Video Bumps and a Cool Free Show Tonight 

Up above you see the latest RFC MINI SHOW starring Total Meltdown. Below you see promo clips for Miracle on 24th Street, which opens tomorrow and A Christmas Carol, which continues this weekend. At the bottom of this post you will find a graphic for tonight’s AFM party at The Blue Parrot, which is free and open to the public, and will feature the music of Charleston’s Beatles tribute band, Rubber Soul.


Arts and culture briefs for Thursday, Dec. 18 

"America's Got Talent" winner Landau Eugene Murphy will join the Huntington Symphony Orchestra for a special holiday concert at 7:30 p.m. Saturday at the Keith-Albee Performing Arts Center.

Murphy will take the stage with his 11-piece band and special guests Leonard, Coleman and Blunt, the former lead vocalists of the Temptations, the Platters and the Drifters. "A Hometown Holiday" will also feature 65 members of the symphony backing Murphy and his guests.

Murphy will perform hits from his debut CD "That's Life" and his recently released holiday album, "Christmas for Two." He will also preview songs from his upcoming third album, scheduled for a 2015 release. Song selections will include "Get Ready," "The Way You Do The Things You Do," "O Holy Night," "I'll Be Home for Christmas," "My Girl" and the symphony's traditional last song, "We Wish You A Merry Christmas."

Tickets are $20 for balcony, $35 for orchestra level, $50 for loge and orchestra level one and $65 for VIP seating. For more information, call 304-781-8343.

This "A Christmas Carol" goes beyond other adaptations with a unique dramatic concept: At the opening curtain, Charles Dickens himself is introduced to the audience, ready to present one of the famed platform readings of his stories that packed auditoriums in Europe and America.

The story unfolds behind him, and soon Dickens is weaving in and out of the action, observing, performing small roles, interpolating short passages of rich narrative never heard in other versions. He handles props and helps Scrooge and others with costume changes.

The performances run at 8 p.m. Friday, Saturday and Dec. 19 and 20, and at 2 p.m. Sunday and Dec. 21 at the Alban Arts and Conference Center.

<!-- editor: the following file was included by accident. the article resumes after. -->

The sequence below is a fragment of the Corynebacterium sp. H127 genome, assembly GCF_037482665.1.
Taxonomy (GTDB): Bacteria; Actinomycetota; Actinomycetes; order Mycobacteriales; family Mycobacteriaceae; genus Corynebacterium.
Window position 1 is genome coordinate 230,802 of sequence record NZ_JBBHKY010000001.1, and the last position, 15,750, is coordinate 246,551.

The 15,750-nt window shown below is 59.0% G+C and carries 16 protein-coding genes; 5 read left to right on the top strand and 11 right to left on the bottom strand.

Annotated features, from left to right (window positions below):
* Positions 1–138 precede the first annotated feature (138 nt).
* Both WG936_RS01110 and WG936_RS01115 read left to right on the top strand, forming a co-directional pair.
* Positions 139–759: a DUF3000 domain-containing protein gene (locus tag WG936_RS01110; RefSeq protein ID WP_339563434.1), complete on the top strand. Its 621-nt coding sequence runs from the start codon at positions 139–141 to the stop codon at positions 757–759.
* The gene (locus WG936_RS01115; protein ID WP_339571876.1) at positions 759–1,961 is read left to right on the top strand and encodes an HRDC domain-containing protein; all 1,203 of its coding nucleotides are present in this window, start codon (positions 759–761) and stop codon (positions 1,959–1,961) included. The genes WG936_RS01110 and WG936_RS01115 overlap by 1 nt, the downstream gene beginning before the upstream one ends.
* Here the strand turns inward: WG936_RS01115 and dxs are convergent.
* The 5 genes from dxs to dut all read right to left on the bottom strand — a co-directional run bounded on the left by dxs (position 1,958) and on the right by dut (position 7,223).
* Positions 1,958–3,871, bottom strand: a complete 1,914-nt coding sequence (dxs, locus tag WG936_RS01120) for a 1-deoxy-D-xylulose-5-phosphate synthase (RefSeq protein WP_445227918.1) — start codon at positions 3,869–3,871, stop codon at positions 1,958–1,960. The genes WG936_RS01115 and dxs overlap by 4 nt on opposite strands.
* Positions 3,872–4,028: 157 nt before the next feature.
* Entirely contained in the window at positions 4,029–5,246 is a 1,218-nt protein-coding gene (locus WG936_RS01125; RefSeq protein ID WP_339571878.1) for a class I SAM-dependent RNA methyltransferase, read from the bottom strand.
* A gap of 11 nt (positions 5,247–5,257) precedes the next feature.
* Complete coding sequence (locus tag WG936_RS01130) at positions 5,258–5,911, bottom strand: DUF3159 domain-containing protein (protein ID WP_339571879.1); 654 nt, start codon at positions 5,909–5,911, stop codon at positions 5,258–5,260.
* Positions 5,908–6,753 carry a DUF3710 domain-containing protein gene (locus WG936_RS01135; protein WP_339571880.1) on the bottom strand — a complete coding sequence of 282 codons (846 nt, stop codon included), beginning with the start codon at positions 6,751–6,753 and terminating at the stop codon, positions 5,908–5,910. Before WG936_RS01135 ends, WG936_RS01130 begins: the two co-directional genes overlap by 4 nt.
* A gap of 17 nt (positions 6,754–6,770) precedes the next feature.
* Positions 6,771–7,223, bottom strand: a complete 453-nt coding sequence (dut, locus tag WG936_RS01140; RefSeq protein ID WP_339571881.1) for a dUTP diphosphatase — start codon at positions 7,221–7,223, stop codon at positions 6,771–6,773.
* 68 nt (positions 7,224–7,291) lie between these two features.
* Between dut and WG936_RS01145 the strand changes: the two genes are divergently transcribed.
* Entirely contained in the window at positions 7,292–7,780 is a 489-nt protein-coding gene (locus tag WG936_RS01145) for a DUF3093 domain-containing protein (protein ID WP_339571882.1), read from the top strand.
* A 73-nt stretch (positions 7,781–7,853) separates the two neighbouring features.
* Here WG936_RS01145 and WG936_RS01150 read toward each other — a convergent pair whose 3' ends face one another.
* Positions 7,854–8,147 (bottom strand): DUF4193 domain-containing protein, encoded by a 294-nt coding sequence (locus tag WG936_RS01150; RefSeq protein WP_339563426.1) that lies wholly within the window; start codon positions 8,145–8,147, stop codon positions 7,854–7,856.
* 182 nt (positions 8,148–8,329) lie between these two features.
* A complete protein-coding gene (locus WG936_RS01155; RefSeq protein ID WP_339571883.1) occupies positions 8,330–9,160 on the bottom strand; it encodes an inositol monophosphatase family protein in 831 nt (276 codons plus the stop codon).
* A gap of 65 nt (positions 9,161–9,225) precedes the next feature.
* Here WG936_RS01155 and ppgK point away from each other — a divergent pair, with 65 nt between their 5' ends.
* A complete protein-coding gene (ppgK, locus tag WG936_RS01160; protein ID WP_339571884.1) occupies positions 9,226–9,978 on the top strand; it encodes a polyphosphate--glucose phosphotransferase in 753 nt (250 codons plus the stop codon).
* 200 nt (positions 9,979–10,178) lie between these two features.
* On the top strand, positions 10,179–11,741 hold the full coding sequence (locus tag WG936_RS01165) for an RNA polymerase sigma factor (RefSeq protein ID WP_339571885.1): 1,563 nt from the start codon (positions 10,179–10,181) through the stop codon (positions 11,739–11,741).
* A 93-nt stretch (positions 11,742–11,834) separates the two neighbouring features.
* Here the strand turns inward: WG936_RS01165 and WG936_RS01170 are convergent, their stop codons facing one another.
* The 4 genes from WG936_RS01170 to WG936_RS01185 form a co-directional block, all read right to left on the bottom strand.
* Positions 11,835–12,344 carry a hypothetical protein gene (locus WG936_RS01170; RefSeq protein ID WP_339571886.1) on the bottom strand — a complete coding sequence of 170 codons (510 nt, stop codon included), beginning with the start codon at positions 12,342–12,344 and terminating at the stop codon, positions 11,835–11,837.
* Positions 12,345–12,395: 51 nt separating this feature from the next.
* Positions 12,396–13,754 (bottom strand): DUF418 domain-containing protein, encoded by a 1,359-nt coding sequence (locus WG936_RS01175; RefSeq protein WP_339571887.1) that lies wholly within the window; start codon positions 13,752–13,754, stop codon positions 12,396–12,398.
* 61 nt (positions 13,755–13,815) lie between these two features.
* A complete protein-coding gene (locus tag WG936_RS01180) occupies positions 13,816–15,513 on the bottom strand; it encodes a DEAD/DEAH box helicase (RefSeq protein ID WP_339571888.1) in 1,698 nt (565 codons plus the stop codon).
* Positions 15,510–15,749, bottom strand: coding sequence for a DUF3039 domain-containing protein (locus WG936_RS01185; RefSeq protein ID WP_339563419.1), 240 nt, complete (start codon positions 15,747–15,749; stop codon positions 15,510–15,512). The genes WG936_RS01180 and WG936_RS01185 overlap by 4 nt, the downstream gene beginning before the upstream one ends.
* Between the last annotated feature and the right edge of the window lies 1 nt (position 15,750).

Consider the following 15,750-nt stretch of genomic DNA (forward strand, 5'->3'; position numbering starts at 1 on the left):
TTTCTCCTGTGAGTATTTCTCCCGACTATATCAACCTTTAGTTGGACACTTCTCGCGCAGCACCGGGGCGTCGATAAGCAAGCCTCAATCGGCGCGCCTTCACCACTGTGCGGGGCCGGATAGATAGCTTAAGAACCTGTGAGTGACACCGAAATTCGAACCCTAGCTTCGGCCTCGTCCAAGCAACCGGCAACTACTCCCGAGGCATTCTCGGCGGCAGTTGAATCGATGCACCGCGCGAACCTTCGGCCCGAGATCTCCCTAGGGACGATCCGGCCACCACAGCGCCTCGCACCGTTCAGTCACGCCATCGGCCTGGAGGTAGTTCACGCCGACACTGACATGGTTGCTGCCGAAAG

Tickets are $15 for adults and $10 for seniors and children. For more information and to order tickets, visit www.albanartscenter.com.

The Kanawha Players will present a different twist on a holiday classic with "Jacob Marley's Christmas Carol" at 7 p.m. tonight and Friday at the LaBelle Theater, 311 D St., South Charleston.

The production is a look at the redemption and reconciliation of Ebenezer Scrooge as told from the perspective of his late business partner, Jacob Marley. The show includes many familiar characters from Charles Dickens' "A Christmas Carol" including Scrooge, Marley and the Crachit family.

The show opens seven years before Marley's ghost visits Scrooge in the original tale. After Marley dies, he is chained and shackled for eternity unless he finds a way to redeem his heartless actions. He is given on chance to free himself - to save Scrooge from the same fate.

Tickets are $15 for adults and $10 for students, seniors and children under 18. For more information, visit www.kanawhaplayers.org or call 304-343-7529.

Nationally recognized recording artist B.E. Taylor brings his 18th annual Christmas concert to the Clay Center at 7:30 p.m. Dec. 22.

Taylor transforms old Christmas favorite songs through bold interpretations to create new holiday traditions.

Tickets range from $33.50 to $54.50 and can be purchased online at www.theclaycenter.org or by phone at 304-561-3570.

The Esquires will celebrate 50 years with a dance beginning at 8 p.m. Dec. 27 at the Charleston Civic Center Grand Hall.

The Esquires' music represents the '60s rhythm and blues era with a collection of songs recorded by such R&B greats as James Brown, Wilson Picket, Otis Reading, The Four Tops and The Temptations.

They have performed with popular bands such as the Beach Boys and Three Dog Night.

The group formed in 1963 and debuted at a Stonewall Jackson High School assembly. They performed throughout the Southeastern U.S. The band members took separate paths in 1971 and reunited in 1983 in a successful holiday reunion dance.

Tickets start at $30 and are available at www.ticketmaster.com or by calling 1-800-745-3000.

Amy Williams, a local artist and author, will be at Taylor Books from 10 a.m. to noon Saturday to sign her just-released book ,"Love Catches Up with Wanda Petunia." Suitable for children and adults, join Amy and local voice Jessica Rodecker for dramatic readings at 10:15 and 11:15 a.m. Wanda Petunia plush dolls will also be available to purchase for holiday gift giving. Children especially are invited to attend and participate in the dramatic reading of Wanda's adventures.

Chief Logan State Park celebrates the 20th year of the "Christmas in the Park" light display, which features more than a mile of holiday lights.